Wisconsin Small Business Law
As a Wisconsin small business owner, you and your company are responsible for complying with federal, state and local laws. If you're new to owning a small business, this can be especially intimidating as a small mistake could cost your business its ability to stay afloat in the market.
For business owners in Green Bay, Milwaukee or Madison, it's important to understand state and federal laws and know how to proceed when a legal issue develops. LawInfo has the Wisconsin small business law information you need from business plans to workers' compensation.
Wisconsin Business Insurance
Insurance is both a necessity and, for certain types of liabilities, a legal requirement for small businesses in Wisconsin. Small businesses are especially vulnerable to liability. Damages to business property, injuries to workers, mistakes in contracts and general liability to customer or third-party claims can financially impact a small business to the point of bankruptcy.
Wisconsin law requires every business to purchase workers' compensation insurance—for protection against workplace injury claims—and auto insurance, if your business uses a vehicle. Other types of insurance policies you may want for your business include:
- A business property rider for your home insurance policy to protect against business property damages in home businesses.
- A health insurance group plan as a benefit for employees.
- Professional liability insurance to cover errors and omissions that may create negligence or malpractice claims.
- Product liability insurance to protect against warranty and injury claims from faulty or misused products.
A general liability insurance policy or a business owner's policy may benefit your business if you need to economically cover a range of different liabilities.
Common Employment Law Issues in Wisconsin
Small businesses in the U.S. are expected to comply with a dizzying number of laws and regulations. Added to these strains is an ever-evolving field of civil rights law which is simultaneously defining new worker and customer protections while cracking down on noncompliant businesses.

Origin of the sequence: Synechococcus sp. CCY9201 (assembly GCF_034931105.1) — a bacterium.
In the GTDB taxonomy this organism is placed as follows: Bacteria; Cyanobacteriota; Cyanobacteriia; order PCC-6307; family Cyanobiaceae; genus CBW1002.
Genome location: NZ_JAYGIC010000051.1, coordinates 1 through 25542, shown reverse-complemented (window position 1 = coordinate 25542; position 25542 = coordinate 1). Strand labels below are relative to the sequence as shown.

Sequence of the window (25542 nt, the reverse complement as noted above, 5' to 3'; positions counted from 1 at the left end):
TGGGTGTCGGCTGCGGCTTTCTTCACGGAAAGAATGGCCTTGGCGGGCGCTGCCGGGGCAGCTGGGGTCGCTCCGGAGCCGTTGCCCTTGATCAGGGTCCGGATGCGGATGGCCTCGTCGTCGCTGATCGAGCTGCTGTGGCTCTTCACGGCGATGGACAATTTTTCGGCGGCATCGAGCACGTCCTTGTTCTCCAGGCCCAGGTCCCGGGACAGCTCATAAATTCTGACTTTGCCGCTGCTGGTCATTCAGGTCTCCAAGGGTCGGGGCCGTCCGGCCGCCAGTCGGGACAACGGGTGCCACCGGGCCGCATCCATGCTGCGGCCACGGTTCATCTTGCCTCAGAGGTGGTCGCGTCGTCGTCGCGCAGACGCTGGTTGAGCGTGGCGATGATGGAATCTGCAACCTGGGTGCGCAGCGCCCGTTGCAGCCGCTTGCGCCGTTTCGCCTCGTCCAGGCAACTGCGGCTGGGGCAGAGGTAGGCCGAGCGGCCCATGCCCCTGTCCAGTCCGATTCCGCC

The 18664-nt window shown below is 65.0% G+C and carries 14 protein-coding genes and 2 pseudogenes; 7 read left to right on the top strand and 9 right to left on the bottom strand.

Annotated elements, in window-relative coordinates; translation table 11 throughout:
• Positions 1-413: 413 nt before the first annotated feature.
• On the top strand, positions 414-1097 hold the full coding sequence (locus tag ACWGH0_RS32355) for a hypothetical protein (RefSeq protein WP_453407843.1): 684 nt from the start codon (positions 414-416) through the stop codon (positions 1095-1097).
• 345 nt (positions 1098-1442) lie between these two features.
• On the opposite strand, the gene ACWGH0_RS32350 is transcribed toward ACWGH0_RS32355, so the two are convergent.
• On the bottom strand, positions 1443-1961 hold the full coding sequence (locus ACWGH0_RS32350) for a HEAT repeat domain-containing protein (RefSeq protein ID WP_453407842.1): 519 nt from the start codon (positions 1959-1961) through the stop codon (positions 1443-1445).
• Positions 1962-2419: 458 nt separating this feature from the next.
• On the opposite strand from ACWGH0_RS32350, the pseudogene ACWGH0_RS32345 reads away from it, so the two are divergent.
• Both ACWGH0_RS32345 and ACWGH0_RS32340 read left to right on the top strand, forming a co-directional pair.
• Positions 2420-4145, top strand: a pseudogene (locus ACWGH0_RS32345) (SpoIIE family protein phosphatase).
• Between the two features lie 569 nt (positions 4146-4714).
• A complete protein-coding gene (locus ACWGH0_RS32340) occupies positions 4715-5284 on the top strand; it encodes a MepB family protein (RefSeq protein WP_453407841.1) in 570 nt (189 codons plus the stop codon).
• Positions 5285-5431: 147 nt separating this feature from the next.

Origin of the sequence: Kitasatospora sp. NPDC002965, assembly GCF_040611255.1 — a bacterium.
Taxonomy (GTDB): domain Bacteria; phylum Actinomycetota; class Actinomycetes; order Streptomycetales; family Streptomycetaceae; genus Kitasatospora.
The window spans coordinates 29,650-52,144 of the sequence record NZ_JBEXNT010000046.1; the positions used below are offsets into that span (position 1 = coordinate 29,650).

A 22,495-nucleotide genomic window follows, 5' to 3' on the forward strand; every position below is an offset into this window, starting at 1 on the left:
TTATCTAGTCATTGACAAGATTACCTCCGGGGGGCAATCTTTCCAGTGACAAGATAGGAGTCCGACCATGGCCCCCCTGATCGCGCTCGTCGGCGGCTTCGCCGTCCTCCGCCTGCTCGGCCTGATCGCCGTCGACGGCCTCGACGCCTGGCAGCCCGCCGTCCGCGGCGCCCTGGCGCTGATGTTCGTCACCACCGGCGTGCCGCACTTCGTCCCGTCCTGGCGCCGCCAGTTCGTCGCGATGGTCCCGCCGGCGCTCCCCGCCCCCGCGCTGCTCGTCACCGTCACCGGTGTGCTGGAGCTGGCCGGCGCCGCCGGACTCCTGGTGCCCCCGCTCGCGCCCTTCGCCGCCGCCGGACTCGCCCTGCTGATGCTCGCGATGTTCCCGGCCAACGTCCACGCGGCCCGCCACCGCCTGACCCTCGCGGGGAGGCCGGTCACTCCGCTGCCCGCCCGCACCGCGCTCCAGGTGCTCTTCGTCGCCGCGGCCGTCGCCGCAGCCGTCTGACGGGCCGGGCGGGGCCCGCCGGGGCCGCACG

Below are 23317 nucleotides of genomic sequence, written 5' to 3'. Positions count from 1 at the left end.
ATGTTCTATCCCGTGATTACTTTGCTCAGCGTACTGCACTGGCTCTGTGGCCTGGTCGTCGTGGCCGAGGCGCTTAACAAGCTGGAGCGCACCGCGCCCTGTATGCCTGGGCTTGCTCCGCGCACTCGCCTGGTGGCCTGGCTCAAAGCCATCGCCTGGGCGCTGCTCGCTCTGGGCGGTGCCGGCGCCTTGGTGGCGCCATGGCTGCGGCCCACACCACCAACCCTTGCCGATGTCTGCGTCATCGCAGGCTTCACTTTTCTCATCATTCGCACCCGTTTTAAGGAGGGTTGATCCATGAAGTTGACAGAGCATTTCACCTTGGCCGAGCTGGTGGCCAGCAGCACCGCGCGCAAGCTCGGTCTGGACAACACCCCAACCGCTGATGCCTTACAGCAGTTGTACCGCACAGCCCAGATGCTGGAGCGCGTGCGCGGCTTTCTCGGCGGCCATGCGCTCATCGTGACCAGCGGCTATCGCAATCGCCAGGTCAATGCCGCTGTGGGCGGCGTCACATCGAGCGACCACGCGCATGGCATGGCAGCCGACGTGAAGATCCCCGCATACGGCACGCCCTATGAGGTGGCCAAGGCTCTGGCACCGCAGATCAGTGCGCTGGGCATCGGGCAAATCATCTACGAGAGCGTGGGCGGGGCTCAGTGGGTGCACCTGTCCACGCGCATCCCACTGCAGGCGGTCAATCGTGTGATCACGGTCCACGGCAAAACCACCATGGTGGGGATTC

U.S. employees have more workplace rights than other employees in many countries. Therefore, as a business owner, you should be wary of the common employment law mistakes some Wisconsin employers make, including:
- Retaliating against employees who comply with the Wisconsin Whistleblower Law.
- Cutting hours or pay for employee-inflicted damages to company property or products.
- Withholding tips from tipped employees.
- Refusing to pay out unused vacation time if company policy doesn't allow for vacation rollovers. (i.e. Enforcing a "use it or lose it" vacation policy.)
- Firing a female employee for taking time off during or after childbirth.
First Steps to Starting a Small Business in Wisconsin
Taking your small business from idea to market isn't a formulaic process. How one small business started isn't necessarily the same way yours will start. However, there are a few important steps you'll want to take first when starting a new small business, such as:
- Make a business plan.
- Choose a legal structure for your business.
- Choose and register your business name.
- Find a location that suits your business's needs and get information on the required safety and zoning codes.
- Seek financing if you're unable to self-finance your business.
- Register for federal, state and local taxes, licenses and permits.
- Register your new and original business products, services or inventions as intellectual property using trademarks, servicemarks, copyrights or patents.
Speak to an Experienced Business Law Attorney Today
This article is intended to be helpful and informative. But even common legal matters can become complex and stressful. A qualified business lawyer can address your particular legal needs, explain the law, and represent you in court. Take the first step now and contact a local business attorney to discuss your specific legal situation.